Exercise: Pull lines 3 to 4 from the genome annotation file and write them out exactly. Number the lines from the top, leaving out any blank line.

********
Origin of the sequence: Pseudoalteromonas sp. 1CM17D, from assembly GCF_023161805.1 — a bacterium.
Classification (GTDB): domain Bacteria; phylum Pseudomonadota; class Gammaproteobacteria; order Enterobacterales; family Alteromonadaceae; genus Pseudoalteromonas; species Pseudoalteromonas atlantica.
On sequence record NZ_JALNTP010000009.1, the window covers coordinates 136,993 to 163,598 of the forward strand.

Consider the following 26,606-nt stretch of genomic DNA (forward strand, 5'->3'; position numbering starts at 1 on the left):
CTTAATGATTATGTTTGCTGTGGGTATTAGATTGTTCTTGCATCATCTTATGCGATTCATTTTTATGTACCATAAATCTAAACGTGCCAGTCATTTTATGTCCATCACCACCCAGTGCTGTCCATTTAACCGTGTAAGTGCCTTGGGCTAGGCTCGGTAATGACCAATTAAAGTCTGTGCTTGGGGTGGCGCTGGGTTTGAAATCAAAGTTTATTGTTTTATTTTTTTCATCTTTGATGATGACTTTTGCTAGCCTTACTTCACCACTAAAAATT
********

On sequence record NZ_JALNTP010000009.1, the window covers coordinates 136,993 to 163,598 of the forward strand.

Consider the following 26,606-nt stretch of genomic DNA (forward strand, 5'->3'; position numbering starts at 1 on the left):